Low clouds, including stratocumulus, cumulus, and stratus, cover about 30% of the globe and play important roles in the Earth system because of their strong influence on the planetary albedo and the energy balance of the Earth1,2. By reducing solar radiation reaching the surface, persistent low clouds over land have negative impacts on agricultural production and solar-power generation3,4. Therefore, understanding the factors governing low cloud cover is not only critical for regional weather forecasting and global climate prediction but also important for their socioeconomic effects3,5,6,7,8,9,10.

Modeling studies have suggested that light-absorbing aerosols from combustion sources like biomass burning (BB) can enhance the formation and evolution of low clouds, especially over the Southeast Atlantic and adjacent parts of Africa (Atlantic-Africa) in austral winter and spring11,12,13,14,15. However, in East Asia, a region that combines high population density, high social and economic relevance, high levels of air pollution driving aerosol–climate interactions16,17, and strong variability of monsoon circulations18,19,20,21, a quantitative understanding of these effects on low clouds is still missing, especially from a climatological perspective22,23,24.

By analyzing 16 years of satellite observations and meteorological reanalysis data together with numerical model simulations, we find that the efficiency of low-cloud enhancement by the smoke aloft is particularly strong in Asia, with the low cloud fraction increasing by a factor of four more than that in the Southeast Atlantic. The amplified aerosol–cloud interactions are mainly caused by the smoke’s coupling with planetary boundary layer (PBL) and the Asian winter monsoon.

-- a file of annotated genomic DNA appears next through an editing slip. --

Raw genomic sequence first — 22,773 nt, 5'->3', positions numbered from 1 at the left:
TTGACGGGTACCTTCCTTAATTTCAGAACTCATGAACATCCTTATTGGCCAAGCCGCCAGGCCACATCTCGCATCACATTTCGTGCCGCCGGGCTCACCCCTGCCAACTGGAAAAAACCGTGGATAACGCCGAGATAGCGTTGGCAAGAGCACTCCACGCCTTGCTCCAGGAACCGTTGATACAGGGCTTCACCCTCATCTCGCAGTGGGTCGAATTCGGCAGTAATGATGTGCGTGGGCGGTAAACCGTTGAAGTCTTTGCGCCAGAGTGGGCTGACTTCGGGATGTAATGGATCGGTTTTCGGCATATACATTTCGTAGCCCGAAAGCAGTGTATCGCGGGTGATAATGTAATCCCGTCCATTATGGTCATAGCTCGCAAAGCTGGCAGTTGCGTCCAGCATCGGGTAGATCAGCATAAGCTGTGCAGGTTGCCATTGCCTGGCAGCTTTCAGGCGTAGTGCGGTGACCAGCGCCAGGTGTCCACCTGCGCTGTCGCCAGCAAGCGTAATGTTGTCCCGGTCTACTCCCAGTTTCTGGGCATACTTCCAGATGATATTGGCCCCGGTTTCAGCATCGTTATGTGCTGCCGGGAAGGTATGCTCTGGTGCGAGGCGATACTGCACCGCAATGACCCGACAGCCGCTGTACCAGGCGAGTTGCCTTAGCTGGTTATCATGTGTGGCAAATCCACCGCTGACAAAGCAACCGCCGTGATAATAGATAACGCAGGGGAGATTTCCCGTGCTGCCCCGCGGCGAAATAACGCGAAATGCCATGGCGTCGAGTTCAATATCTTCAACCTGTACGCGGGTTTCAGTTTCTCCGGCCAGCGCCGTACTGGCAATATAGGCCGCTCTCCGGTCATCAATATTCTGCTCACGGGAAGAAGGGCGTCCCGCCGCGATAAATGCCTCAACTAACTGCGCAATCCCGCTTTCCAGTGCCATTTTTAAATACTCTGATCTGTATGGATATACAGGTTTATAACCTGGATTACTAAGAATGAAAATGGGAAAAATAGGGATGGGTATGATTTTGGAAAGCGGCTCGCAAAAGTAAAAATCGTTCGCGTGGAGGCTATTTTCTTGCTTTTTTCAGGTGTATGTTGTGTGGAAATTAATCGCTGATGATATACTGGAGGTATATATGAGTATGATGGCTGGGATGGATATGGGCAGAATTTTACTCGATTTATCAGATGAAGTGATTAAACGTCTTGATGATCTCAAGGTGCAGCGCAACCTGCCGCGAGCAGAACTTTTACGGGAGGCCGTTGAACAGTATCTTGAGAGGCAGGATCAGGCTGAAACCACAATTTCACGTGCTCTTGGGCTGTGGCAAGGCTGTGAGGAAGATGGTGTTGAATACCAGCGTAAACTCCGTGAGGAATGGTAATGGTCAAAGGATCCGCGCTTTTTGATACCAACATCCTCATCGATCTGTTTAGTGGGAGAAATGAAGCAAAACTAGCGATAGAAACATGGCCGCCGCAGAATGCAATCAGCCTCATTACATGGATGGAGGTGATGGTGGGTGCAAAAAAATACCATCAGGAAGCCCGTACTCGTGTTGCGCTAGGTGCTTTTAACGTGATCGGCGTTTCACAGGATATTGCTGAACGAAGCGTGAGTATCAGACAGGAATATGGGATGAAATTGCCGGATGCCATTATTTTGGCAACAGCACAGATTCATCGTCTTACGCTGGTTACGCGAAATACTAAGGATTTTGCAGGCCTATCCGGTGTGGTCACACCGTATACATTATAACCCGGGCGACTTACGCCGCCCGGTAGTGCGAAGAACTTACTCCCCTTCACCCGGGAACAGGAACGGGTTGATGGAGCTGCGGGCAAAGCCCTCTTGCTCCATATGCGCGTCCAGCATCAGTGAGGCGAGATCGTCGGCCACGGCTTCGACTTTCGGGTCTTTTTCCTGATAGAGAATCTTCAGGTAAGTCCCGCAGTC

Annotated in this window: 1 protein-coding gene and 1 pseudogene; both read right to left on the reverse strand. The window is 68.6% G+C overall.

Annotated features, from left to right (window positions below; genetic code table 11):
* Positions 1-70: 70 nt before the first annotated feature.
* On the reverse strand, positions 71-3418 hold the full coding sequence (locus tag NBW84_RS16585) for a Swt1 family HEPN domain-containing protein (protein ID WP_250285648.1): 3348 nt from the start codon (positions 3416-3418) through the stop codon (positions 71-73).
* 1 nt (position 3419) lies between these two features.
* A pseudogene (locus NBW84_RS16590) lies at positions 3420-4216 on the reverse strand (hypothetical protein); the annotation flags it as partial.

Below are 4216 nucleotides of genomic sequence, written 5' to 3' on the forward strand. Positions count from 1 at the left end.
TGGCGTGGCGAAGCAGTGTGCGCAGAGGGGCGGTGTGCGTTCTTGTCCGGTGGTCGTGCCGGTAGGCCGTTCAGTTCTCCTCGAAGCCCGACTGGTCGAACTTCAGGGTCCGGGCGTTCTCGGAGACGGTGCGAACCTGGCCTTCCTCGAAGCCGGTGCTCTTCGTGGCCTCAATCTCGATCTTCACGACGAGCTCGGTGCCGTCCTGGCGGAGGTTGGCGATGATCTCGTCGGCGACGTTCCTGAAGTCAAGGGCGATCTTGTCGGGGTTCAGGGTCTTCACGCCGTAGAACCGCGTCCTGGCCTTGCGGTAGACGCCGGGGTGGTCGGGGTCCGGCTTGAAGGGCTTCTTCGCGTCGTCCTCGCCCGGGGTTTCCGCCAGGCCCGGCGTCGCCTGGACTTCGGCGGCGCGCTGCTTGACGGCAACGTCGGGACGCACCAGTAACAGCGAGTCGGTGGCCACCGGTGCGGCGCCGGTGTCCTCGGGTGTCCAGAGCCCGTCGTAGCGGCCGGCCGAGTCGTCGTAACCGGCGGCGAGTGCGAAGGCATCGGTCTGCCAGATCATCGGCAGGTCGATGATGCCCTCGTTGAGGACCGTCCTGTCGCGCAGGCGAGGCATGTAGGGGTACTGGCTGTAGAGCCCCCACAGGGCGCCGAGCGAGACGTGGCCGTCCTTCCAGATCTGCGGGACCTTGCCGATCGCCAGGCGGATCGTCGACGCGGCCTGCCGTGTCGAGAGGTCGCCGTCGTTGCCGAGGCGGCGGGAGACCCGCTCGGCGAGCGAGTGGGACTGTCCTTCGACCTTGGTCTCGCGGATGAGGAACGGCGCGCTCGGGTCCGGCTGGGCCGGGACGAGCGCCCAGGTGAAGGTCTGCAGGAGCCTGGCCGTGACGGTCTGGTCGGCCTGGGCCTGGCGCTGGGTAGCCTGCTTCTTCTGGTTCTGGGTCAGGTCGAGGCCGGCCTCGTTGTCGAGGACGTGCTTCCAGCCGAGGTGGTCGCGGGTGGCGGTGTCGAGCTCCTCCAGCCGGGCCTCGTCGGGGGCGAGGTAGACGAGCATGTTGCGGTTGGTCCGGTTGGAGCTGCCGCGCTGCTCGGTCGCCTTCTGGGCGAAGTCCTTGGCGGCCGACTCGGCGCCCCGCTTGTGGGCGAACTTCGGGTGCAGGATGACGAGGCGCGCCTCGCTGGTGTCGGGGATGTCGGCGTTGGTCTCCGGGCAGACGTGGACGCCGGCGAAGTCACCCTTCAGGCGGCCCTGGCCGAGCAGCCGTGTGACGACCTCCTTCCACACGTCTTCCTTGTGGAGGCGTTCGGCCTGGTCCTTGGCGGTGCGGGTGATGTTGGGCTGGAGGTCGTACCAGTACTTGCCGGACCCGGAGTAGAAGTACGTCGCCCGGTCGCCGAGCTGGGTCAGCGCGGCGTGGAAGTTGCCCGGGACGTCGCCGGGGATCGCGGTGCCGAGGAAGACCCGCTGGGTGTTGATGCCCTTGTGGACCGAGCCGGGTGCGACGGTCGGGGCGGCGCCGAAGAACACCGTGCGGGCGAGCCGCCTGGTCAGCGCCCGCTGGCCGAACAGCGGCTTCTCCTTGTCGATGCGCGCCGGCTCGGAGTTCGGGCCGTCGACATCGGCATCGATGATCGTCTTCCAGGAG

Evidence from observation minus reanalysis (OMR) analysis

We adopted an OMR approach, combining MODIS satellite observational data with ECMWF (European Centre for Medium-Range Weather Forecast) Interim Re-Analysis (ERA-Interim) data. Since all observations used in ERA-Interim are subject to quality control and data selection, observations whose departures from the model priors exceed prescribed thresholds are not assimilated or have no influence on the analyses25,26,27. Therefore, the OMR approach can shed light on the aerosols’ effects that have not been included in the reanalysis27,28,29,30.

Figure 1a, b shows the 16-year averaged OMR difference in cloud fraction during the BB seasons in southeastern Asia (March) and Atlantic-Africa (August), two regions of the globe with intensive BB and cloud-induced outgoing short-wave radiation (Supplementary Figs. 1 and 2). The high OMR values are mostly distributed along the coastal region and the oceanic area off southern China and the Atlantic off southwestern Africa, covering areas over 3000 × 1000 km2 and featuring mostly low clouds (Supplementary Fig. 1b). Although the total BB emission in southeastern Asia in March–April, predominately from forest and agricultural fires in the northern Indochina Peninsula, is only 20% of that in southern Africa in June–August (Supplementary Table 1), the cloud cover in the main transport pathways of the smoke shows a similar enhancement (over 30%) in both cases (Fig. 1a, b), suggesting a much stronger aerosol effect on low cloud formation in southeastern Asia.